The Co-operative Bank has begun the sales process of its remaining £1.7bn non-core UK commercial property loans in piecemeal disposals, CoStar News has learned.
CoStar News understands that the C0-op is already in discussions with several potential loan buyers for differing sub-pools.
The Co-op’s £1.65bn commercial property investment loan book is comprised of £887.8m of loans in default, with a further £51.7m of loans classified as “weak”. The balance of £714.2m of loans is within “standardised”, “strong”, “good” and “satisfactory” – including £562.8m of “good” loans.
Additionally within that book, the Co-op has £239.2m of commercial property development loans, of which, £78.5m are in default.
In an analyst presentation, the Co-op described its remaining CRE non-core exposure as “concentrated with high NPL ratio,” “poorly structured” and “capital intensive”. The C0-op is holding £1.5bn in risk-weighted assets against its £1.7bn commercial real estate loan book.
The CRE non-core portfolio is “marked to monetisation strategy”, in a reference to the current disposal talks underway.
Within the Co-op’s Business and Commercial Banking (BaCB) loan book, there is a further £198.3m in commercial property loans and £11.5m in development loans.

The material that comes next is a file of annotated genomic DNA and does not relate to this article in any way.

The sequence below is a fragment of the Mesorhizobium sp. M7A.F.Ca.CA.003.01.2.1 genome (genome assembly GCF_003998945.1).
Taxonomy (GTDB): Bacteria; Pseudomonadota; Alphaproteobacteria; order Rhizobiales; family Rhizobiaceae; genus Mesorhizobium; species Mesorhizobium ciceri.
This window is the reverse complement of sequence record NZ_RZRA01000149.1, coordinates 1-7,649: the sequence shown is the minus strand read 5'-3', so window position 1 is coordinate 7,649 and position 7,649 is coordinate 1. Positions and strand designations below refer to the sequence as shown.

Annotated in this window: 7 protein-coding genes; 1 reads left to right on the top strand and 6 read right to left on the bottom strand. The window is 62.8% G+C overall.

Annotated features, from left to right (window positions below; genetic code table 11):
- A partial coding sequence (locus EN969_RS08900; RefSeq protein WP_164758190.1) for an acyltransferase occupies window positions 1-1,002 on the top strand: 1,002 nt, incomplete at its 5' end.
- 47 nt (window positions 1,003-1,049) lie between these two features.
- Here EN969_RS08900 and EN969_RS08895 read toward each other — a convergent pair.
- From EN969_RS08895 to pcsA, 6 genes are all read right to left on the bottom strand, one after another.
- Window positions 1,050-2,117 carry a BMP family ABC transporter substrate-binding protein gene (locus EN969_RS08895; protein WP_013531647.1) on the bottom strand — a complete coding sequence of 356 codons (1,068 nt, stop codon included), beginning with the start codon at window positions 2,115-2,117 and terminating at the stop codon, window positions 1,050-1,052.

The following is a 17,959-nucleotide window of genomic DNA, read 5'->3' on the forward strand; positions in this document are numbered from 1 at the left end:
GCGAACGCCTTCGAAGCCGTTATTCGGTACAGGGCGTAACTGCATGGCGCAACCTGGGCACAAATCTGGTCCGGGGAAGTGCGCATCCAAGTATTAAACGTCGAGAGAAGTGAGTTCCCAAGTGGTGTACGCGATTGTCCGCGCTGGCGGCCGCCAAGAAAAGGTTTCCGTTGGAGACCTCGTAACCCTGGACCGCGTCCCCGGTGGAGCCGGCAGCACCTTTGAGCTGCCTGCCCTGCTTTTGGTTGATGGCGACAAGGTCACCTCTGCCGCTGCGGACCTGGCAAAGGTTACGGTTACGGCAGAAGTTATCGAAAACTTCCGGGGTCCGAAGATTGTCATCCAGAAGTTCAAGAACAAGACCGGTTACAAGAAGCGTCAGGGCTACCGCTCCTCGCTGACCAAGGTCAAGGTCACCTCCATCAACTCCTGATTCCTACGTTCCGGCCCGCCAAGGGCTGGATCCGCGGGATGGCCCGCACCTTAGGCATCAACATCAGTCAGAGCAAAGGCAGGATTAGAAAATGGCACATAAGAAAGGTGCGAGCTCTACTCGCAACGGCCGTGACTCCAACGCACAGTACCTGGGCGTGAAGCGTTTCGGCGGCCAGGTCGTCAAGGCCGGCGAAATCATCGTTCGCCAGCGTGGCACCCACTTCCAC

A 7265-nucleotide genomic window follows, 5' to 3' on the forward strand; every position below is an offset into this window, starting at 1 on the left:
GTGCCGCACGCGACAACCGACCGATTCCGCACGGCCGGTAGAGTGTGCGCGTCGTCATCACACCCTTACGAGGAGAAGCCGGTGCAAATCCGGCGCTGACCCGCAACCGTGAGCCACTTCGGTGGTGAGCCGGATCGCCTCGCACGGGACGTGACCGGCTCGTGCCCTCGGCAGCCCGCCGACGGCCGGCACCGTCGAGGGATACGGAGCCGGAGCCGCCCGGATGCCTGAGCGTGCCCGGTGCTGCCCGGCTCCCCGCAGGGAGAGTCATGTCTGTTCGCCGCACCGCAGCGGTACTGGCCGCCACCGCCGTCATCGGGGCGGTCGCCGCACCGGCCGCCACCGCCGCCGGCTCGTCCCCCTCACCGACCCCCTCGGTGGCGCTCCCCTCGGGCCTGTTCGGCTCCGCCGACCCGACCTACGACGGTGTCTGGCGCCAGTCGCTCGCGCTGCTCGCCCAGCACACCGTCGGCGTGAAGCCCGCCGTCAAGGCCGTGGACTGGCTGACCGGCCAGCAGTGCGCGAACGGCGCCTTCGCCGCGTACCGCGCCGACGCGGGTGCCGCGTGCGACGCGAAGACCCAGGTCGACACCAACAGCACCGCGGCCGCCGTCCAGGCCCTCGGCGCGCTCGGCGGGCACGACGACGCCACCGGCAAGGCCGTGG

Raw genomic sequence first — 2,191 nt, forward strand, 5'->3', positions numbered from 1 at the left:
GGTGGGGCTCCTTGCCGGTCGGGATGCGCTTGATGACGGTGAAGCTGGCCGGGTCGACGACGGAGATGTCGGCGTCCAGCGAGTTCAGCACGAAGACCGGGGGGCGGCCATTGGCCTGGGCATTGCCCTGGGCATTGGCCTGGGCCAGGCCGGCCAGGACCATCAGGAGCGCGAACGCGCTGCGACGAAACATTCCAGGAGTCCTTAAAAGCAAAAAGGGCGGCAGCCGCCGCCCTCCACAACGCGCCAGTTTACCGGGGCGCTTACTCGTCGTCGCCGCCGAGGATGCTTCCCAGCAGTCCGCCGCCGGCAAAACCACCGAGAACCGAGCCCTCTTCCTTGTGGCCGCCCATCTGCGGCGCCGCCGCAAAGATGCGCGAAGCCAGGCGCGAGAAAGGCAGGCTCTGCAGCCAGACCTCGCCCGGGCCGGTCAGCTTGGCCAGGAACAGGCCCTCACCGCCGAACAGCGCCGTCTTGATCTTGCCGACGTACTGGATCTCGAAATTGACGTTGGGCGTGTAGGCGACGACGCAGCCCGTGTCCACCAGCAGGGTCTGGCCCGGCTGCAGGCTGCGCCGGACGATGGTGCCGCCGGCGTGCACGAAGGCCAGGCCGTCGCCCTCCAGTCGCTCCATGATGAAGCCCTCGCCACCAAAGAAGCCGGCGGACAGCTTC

In its interim results published this morning, Niall Booker, Co-op Bank CEO, wrote: “The speed of the disposal of Non-core assets and the reduction in risk weighted assets reflects the headway made by the dedicated team we established to manage the run down and disposal of these assets together with favourable economic conditions.”
In the first half of 2014, the financial performance of the Co-op was considerably improved on last year, with pre-tax losses down to £76m, compared to £845m at half year 2013.
The main driver for change has been significant reductions in the level of credit impairments from a charge of £496m in the first half of 2013 to a credit of £87m in the first half of 2014